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Media Contact: Denine Hagen, (858) 534-2920,


September 18, 2000 Media Contact: Troy Anderson, (858) 822-3075 or

Editors Note: Images available here

Daniel Hartmann, an electrical and computer engineering graduate student at UC San Diego's Jacobs School of Engineering has invented a new line of high performance, low cost polymer microlenses. These tiny optical components may be used as building blocks inside next generation computers and flat screen televisions. Hartmann was one of six first place winners at the 2000 Collegiate Inventors Competition, sponsored by the National Inventors Hall of Fame ( He received a cash award of $20,000 for his creation.

Microlenses, which direct and focus light beams, are currently being used in optical switches for routing signals in optical communication systems. But in part, because costs can range as high as $20,000 for a single array of lenses, microlenses have found limited use in consumer products. As more and more hi-tech applications emerge, there is an increasing need for cost-effective microlens technology. Under the direction of Electrical and Computer Engineering professor Sadik Esener and researcher Osman Kibar, Hartmann has created an elegantly simple fabrication technique that could bring the costs of microlenses down to earth.

"Our process for creating an array of microlenses requires very little machinery, and no heat," says Hartmann. "Using a principle called the hydrophobic effect, we simply coat a piece of glass or silicon with RainX, a compound that makes the glass resistant to liquid. Then we etch out our pattern for the lens array. After that, we dip the glass into a polymer solution. The solution sticks to the areas that have been etched out and naturally forms small caps of liquid that become lenses."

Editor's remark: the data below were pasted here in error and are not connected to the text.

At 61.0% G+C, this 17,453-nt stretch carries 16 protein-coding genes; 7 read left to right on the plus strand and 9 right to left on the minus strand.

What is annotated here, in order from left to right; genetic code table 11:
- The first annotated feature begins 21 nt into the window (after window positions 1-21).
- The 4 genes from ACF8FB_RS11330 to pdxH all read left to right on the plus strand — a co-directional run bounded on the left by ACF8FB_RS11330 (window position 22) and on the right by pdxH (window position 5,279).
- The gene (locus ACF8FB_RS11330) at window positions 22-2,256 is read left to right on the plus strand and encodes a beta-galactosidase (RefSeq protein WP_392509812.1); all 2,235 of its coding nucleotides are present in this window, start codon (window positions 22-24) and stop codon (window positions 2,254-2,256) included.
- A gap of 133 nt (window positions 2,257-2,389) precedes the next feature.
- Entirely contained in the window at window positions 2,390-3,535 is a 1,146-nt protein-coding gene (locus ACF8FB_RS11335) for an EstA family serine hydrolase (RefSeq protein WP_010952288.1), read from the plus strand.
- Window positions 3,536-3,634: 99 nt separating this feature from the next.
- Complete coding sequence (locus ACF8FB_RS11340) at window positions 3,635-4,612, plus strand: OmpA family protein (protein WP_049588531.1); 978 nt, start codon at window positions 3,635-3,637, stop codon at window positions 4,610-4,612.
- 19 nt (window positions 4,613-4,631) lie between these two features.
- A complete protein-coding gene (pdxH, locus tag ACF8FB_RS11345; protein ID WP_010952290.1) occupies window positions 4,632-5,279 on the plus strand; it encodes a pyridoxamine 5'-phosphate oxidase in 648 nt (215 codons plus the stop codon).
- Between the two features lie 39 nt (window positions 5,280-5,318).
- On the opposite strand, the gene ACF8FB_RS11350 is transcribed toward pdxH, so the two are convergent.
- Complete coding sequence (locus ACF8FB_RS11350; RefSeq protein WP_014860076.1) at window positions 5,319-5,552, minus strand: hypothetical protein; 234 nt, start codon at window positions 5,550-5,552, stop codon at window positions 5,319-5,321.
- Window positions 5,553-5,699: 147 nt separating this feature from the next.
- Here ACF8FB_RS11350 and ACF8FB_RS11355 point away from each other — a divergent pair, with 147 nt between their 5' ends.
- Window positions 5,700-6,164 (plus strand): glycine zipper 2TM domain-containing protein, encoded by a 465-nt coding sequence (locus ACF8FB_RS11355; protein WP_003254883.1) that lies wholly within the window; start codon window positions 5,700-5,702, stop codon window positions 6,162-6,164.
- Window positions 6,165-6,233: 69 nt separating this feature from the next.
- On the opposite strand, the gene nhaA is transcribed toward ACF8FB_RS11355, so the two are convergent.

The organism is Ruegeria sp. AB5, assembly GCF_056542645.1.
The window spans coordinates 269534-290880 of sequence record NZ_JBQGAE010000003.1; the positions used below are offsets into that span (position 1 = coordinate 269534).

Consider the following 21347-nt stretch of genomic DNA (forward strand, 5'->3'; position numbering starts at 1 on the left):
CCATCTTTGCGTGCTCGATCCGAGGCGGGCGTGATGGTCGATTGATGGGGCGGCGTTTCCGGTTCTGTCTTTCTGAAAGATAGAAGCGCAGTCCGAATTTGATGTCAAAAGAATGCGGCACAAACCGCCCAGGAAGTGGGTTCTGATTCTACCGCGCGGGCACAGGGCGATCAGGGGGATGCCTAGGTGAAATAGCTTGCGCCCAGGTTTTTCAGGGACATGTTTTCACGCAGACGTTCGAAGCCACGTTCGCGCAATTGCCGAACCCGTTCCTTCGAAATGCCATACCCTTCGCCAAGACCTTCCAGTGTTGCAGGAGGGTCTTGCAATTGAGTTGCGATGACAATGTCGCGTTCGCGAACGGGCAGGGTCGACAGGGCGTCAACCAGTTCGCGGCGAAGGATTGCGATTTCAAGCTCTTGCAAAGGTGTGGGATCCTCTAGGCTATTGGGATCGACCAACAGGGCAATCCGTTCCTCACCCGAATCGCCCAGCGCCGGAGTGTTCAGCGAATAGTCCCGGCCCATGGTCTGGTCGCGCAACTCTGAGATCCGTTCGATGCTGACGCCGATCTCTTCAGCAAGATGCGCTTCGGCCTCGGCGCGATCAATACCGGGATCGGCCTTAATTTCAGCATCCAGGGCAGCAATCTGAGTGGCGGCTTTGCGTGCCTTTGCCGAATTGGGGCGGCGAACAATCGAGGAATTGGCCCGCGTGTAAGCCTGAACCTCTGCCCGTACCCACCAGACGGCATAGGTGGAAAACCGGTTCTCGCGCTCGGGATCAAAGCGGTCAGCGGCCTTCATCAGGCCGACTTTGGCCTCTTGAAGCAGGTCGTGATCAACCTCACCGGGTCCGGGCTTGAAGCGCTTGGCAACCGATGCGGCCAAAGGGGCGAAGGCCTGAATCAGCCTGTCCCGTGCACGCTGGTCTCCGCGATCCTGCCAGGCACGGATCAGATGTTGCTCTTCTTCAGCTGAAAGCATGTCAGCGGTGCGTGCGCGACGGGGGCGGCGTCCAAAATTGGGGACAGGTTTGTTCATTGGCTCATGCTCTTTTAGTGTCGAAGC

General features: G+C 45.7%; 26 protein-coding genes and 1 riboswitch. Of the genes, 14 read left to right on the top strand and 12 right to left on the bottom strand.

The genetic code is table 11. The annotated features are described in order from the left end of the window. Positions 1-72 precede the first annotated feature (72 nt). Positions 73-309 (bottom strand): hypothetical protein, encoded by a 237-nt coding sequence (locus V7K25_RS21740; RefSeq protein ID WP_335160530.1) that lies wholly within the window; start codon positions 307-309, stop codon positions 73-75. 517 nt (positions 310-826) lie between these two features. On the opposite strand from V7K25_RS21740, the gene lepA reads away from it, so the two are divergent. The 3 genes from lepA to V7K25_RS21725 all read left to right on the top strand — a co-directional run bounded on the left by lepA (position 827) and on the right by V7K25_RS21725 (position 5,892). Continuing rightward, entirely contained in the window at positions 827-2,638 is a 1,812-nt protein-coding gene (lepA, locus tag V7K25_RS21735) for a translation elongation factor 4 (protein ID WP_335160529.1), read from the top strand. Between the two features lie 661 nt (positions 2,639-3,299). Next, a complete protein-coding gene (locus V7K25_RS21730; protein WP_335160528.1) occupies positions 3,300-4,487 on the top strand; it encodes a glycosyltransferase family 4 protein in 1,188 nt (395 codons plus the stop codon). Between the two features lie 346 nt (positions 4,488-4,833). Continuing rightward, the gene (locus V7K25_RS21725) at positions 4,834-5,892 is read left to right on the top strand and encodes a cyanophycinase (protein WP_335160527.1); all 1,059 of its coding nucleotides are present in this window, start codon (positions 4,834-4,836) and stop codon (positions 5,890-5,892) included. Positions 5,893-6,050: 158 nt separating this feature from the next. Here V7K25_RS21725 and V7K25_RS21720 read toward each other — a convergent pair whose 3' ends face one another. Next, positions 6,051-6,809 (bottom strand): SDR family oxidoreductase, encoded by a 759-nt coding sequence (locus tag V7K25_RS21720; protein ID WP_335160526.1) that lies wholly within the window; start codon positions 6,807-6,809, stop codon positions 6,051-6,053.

Even though the use of the hydrophobic effect to make microlenses is not new, Hartmann and his colleagues were the first to demonstrate the useful, practical fabrication of low-cost microlenses using the technique. As Hartmann explains, "We have characterized, theoretically modeled, and optimized the lenses constructed. We have found that we can reliably and cost-effectively fabricate lenses in a variety of shapes and sizes ranging from 2 to 500 millionths of a meter in diameter and with excellent uniformity and reproducibility."

Hartmann expects manufacturers will be able to use such low-cost microlenses to develop ultra-fast computers. Such lenses can be used to make optical-interconnects, which could replace traditional electrical interconnects between chips and other components. Microlenses could be used to redirect light beams through optical fibers, or even through midair, bridging the gap between a transmitter and a receiver.

Another application area is flat panel screens for televisions and monitors (e.g. active-element displays). Today's liquid crystal and plasma flat panels only produce an adequate picture when viewed straight-on. Microlenses can effectively direct light received from active pixels in a very tight space to create a full picture for the viewer, from any angle. The screen can be flat, and the light directed and collimated in a very small area because there is no longer a need for a cathode ray tube, magnets, electron gun, or evacuated chamber found in traditional television sets and monitors.

Hartmann and his colleagues continue to develop this microlens fabrication technique. Using a variant of the fabrication process, they have constructed lenses self-aligned to optical fibers and integrated with micro-electro-mechanical-systems (MEMS). UCSD has a patent pending on the technique.


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